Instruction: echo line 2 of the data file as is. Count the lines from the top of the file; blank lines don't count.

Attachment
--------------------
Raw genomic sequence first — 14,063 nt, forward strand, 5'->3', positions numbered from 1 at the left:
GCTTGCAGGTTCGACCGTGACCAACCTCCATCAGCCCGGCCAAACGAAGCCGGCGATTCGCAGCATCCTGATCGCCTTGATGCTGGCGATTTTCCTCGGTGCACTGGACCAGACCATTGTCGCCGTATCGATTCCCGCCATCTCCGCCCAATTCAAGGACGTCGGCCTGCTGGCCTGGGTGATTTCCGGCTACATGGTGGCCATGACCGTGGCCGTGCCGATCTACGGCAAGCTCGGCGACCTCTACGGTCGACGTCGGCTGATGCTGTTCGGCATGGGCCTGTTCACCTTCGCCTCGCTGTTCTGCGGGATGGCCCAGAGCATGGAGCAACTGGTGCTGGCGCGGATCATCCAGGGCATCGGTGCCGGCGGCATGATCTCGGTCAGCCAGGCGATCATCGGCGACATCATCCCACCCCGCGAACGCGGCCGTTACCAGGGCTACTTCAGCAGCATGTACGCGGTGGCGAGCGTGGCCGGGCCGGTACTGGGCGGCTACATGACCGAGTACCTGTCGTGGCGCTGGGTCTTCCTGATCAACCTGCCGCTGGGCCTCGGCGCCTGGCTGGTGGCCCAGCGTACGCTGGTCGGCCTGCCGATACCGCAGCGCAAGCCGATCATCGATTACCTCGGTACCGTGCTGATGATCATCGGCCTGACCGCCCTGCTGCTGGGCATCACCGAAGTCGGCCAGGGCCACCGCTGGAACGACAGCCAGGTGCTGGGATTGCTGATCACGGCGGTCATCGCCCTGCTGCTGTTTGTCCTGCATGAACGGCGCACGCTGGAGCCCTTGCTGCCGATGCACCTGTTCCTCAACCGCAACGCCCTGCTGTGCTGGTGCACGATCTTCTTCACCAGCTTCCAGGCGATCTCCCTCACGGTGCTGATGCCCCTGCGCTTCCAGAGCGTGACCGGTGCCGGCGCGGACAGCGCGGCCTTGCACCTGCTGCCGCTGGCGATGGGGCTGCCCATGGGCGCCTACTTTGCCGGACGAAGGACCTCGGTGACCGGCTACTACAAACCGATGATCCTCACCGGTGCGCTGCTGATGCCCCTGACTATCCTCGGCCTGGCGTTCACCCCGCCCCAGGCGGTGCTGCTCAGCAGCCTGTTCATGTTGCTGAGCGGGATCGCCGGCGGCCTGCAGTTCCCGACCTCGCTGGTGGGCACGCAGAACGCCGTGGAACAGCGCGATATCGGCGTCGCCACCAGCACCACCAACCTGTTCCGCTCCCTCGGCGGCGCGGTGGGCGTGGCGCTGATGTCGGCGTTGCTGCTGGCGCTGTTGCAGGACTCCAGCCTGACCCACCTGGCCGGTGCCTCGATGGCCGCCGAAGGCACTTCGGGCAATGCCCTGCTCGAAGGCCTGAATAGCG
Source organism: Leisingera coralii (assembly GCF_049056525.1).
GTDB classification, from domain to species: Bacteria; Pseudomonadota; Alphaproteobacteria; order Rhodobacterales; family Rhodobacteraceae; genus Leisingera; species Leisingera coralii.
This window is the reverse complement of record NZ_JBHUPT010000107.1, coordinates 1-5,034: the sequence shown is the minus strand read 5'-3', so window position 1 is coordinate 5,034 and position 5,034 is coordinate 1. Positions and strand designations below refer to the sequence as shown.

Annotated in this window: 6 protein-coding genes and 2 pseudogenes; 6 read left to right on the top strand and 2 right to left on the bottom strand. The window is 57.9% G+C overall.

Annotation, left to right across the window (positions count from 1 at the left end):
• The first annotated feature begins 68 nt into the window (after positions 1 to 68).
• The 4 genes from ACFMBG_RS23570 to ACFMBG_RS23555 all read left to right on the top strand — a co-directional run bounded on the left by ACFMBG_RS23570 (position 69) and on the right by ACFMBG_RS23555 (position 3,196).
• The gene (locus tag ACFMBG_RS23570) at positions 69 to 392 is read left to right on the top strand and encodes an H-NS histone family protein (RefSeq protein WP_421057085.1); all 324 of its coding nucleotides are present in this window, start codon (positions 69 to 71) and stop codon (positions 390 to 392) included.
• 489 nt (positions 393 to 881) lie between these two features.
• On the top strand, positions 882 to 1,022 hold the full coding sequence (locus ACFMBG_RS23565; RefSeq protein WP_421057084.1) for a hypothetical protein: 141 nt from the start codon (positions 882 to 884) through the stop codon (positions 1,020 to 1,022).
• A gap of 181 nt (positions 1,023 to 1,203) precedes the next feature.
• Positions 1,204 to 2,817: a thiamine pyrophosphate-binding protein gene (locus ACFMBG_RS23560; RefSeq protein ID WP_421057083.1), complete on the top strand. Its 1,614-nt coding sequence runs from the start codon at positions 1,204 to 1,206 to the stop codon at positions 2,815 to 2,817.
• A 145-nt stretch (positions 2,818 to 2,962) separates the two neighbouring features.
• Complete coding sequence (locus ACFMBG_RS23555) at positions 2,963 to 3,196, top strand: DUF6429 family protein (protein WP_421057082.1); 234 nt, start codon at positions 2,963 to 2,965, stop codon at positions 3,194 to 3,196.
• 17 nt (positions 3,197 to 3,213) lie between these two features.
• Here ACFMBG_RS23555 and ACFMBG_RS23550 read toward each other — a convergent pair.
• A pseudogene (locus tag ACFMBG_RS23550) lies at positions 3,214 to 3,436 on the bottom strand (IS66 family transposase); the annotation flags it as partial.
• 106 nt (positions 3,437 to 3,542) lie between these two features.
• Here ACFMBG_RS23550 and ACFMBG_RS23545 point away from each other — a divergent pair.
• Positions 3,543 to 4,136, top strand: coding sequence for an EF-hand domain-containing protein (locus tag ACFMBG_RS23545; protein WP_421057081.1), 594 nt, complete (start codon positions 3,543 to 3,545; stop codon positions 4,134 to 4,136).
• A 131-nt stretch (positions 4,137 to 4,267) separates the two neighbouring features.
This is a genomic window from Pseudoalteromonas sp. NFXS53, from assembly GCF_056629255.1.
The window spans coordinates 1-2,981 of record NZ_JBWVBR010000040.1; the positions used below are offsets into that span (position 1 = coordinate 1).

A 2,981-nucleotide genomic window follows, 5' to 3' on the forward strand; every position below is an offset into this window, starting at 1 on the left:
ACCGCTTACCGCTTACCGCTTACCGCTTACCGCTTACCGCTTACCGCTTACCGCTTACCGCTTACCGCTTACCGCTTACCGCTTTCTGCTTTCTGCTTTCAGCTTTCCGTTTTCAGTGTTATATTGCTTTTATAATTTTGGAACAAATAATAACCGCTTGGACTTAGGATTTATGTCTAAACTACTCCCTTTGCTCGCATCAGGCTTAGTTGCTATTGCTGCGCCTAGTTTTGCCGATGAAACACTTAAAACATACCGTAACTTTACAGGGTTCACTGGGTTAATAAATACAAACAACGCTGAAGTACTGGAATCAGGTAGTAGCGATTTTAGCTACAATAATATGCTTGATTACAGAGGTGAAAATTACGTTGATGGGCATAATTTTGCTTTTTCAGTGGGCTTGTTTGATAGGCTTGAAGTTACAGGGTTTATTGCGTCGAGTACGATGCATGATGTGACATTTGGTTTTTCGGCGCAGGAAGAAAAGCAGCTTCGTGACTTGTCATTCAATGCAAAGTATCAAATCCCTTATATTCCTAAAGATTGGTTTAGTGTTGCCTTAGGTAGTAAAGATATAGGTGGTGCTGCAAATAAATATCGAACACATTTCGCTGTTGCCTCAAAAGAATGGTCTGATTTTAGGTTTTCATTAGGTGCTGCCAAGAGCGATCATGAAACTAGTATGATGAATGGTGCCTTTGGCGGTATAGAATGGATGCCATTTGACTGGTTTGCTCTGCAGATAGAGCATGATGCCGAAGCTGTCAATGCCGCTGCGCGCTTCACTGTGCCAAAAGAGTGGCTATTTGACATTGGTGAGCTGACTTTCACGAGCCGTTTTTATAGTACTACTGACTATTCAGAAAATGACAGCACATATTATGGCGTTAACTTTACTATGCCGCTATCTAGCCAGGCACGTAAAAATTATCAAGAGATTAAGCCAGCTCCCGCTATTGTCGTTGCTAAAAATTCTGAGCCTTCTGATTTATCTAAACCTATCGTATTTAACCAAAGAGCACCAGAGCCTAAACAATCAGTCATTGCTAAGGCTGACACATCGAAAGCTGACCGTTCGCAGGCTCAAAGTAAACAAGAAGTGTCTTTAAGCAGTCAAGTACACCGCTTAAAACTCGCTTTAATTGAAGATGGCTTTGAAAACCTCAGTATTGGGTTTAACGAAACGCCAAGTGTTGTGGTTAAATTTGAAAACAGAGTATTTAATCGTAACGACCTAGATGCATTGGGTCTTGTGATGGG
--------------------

GCTTGCAGGTTCGACCGTGACCAACCTCCATCAGCCCGGCCAAACGAAGCCGGCGATTCGCAGCATCCTGATCGCCTTGATGCTGGCGATTTTCCTCGGTGCACTGGACCAGACCATTGTCGCCGTATCGATTCCCGCCATCTCCGCCCAATTCAAGGACGTCGGCCTGCTGGCCTGGGTGATTTCCGGCTACATGGTGGCCATGACCGTGGCCGTGCCGATCTACGGCAAGCTCGGCGACCTCTACGGTCGACGTCGGCTGATGCTGTTCGGCATGGGCCTGTTCACCTTCGCCTCGCTGTTCTGCGGGATGGCCCAGAGCATGGAGCAACTGGTGCTGGCGCGGATCATCCAGGGCATCGGTGCCGGCGGCATGATCTCGGTCAGCCAGGCGATCATCGGCGACATCATCCCACCCCGCGAACGCGGCCGTTACCAGGGCTACTTCAGCAGCATGTACGCGGTGGCGAGCGTGGCCGGGCCGGTACTGGGCGGCTACATGACCGAGTACCTGTCGTGGCGCTGGGTCTTCCTGATCAACCTGCCGCTGGGCCTCGGCGCCTGGCTGGTGGCCCAGCGTACGCTGGTCGGCCTGCCGATACCGCAGCGCAAGCCGATCATCGATTACCTCGGTACCGTGCTGATGATCATCGGCCTGACCGCCCTGCTGCTGGGCATCACCGAAGTCGGCCAGGGCCACCGCTGGAACGACAGCCAGGTGCTGGGATTGCTGATCACGGCGGTCATCGCCCTGCTGCTGTTTGTCCTGCATGAACGGCGCACGCTGGAGCCCTTGCTGCCGATGCACCTGTTCCTCAACCGCAACGCCCTGCTGTGCTGGTGCACGATCTTCTTCACCAGCTTCCAGGCGATCTCCCTCACGGTGCTGATGCCCCTGCGCTTCCAGAGCGTGACCGGTGCCGGCGCGGACAGCGCGGCCTTGCACCTGCTGCCGCTGGCGATGGGGCTGCCCATGGGCGCCTACTTTGCCGGACGAAGGACCTCGGTGACCGGCTACTACAAACCGATGATCCTCACCGGTGCGCTGCTGATGCCCCTGACTATCCTCGGCCTGGCGTTCACCCCGCCCCAGGCGGTGCTGCTCAGCAGCCTGTTCATGTTGCTGAGCGGGATCGCCGGCGGCCTGCAGTTCCCGACCTCGCTGGTGGGCACGCAGAACGCCGTGGAACAGCGCGATATCGGCGTCGCCACCAGCACCACCAACCTGTTCCGCTCCCTCGGCGGCGCGGTGGGCGTGGCGCTGATGTCGGCGTTGCTGCTGGCGCTGTTGCAGGACTCCAGCCTGACCCACCTGGCCGGTGCCTCGATGGCCGCCGAAGGCACTTCGGGCAATGCCCTGCTCGAAGGCCTGAATAGCG